Well, I got through four whole days of the "post every day" plan before falling down on the job. Honestly, that was way better than I expected so go me. Since I actually have time to write today - I don't have to go to work anywhere! - I'll bless you with a double post.
Why I Love Hockey #5 - Brian Campbell
I'll admit I was first drawn to Brian Campbell for a ridiculous reason - he's a red-head. But over the past few years I've found more defensible reasons to love Brian Campbell although most of them still don't really have much to do with hockey. Don't get me wrong - I do enjoy watching him play. He's quick and creative and there are times I actually mistake him for Maxim Afinogenov of all people before realizing what I thought was a 61 is actually a 51. It's been fun watching him really begin to put things together over the past couple of seaons, just as fans in Buffalo - and probably more than a few people within the organization - were beginning to think he was never going to stick at the NHL level.
But that's all secondary. I really just like Brian Campbell the person. In a league full of humble, down-to-earth guys, Brian still manages to stick out as particularly down-to-earth. I love watching him interviewed because he's very laid-back and really funny. And not funny in the desperate, trying-too-hard, overly prepared kind of way that many pro athletes are - just easily and naturally funny. I love watching him play because he looks like he's having so much fun. I adore Chris Drury and I hope he stays in Buffalo but he's so somber all the time. While it's a little unfair because I know that's just Drury's personality, he often looks like he's working in a coal mine instead of getting paid millions of dollars to play a game. Atleast once a game there's a shot of Brian on the ice or the bench with a huge "I can't believe I'm getting PAID for this" grin on his face. A fantasic, ear-to-ear, face splitting grin. I was thrilled when he made the All-Star game because there was no doubt in my mind that a) he really never did think that he'd be an All-Star starter unlike some guys who say that but don't mean it and b) he would have a blast. Miller, Vanek, Tallinder, and Lydman are on my "Cannot be traded because they're too important" list. Brian is on my "Cannot be traded because I'd miss him too darn much" list.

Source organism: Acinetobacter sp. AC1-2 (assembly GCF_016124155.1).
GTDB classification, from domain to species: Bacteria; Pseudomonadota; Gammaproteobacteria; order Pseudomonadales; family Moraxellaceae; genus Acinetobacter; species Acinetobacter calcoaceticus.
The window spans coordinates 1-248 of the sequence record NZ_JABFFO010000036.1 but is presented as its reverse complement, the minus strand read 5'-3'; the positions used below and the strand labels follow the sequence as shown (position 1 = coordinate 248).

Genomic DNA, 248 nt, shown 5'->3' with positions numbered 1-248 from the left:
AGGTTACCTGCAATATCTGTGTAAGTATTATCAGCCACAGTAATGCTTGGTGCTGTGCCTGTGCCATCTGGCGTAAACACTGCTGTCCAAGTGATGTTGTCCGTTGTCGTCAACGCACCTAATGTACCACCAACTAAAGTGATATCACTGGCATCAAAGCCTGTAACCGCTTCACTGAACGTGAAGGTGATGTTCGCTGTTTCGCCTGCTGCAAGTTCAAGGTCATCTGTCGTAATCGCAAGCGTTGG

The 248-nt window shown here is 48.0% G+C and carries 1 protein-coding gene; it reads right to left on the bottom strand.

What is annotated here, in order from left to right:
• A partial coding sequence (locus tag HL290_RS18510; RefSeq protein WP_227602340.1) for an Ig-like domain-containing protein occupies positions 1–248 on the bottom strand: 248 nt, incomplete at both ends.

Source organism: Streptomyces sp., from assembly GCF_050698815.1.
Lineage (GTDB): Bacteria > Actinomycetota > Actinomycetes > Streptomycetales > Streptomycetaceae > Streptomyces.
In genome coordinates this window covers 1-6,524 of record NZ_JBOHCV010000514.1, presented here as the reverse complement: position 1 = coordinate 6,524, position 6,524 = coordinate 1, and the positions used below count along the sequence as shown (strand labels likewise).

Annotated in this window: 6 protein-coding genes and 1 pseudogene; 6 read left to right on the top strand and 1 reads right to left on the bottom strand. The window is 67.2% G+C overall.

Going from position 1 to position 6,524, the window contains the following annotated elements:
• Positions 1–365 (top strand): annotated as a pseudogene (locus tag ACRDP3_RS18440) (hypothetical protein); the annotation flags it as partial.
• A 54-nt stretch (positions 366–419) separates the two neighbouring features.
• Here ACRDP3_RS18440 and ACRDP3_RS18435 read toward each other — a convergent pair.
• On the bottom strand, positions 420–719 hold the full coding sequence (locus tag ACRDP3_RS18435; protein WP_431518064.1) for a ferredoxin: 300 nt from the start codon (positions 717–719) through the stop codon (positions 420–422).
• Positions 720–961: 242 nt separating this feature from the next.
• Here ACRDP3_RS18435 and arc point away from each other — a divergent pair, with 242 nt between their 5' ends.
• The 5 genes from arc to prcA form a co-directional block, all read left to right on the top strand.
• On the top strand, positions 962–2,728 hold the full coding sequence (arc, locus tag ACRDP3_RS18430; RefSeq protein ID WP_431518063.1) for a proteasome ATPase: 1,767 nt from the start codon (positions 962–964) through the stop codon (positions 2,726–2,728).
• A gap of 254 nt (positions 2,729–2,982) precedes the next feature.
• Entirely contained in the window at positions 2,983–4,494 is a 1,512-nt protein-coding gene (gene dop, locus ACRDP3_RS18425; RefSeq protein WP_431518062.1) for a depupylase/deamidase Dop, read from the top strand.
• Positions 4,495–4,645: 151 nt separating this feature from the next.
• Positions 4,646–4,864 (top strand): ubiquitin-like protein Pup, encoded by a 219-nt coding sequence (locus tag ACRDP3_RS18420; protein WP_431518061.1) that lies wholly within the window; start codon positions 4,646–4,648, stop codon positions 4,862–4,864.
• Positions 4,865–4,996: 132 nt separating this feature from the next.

Something About Me #5
These are really supposed to be non-hockey related but in light of the "I picked Brian Campbell because he was a red-head" confession I'll also admit that when I first started watching the Sabres I decided Jay McKee was my favorite player because he was the same age as me. (He probably still is.) And while that is equally ridiculous as falling in love with someone's hair, it also stuck because as I watched him, I fell in love with Jay. He was absolutely fearless on the ice and I have a lot of admiration for the way he managed to make himself valuabe in the post-lockout season that didn't exactly favor his skills. I can't argue against Buffalo letting him go - he's definitely getting overpaid in St. Louis and between his style of play and his injury history he's due to start breaking down any day now (if he hasn't already) - but I was bummed for days after he officially signed with the Blues and okay, I might've cried one of those days.
Why I Love Hockey #6 -Community
I grew up in - all together now! - Alabama and one of the bad things about that was the total lack of pro sports. The closest Birmingham came to that atmosphere was college football and even that wasn't quite the same. While it was totally crazy - I can't even explain SEC football to people who haven't lived through it - the city was split between Auburn and Alabama and people didn't exactly bond over it. It could pretty ugly actually.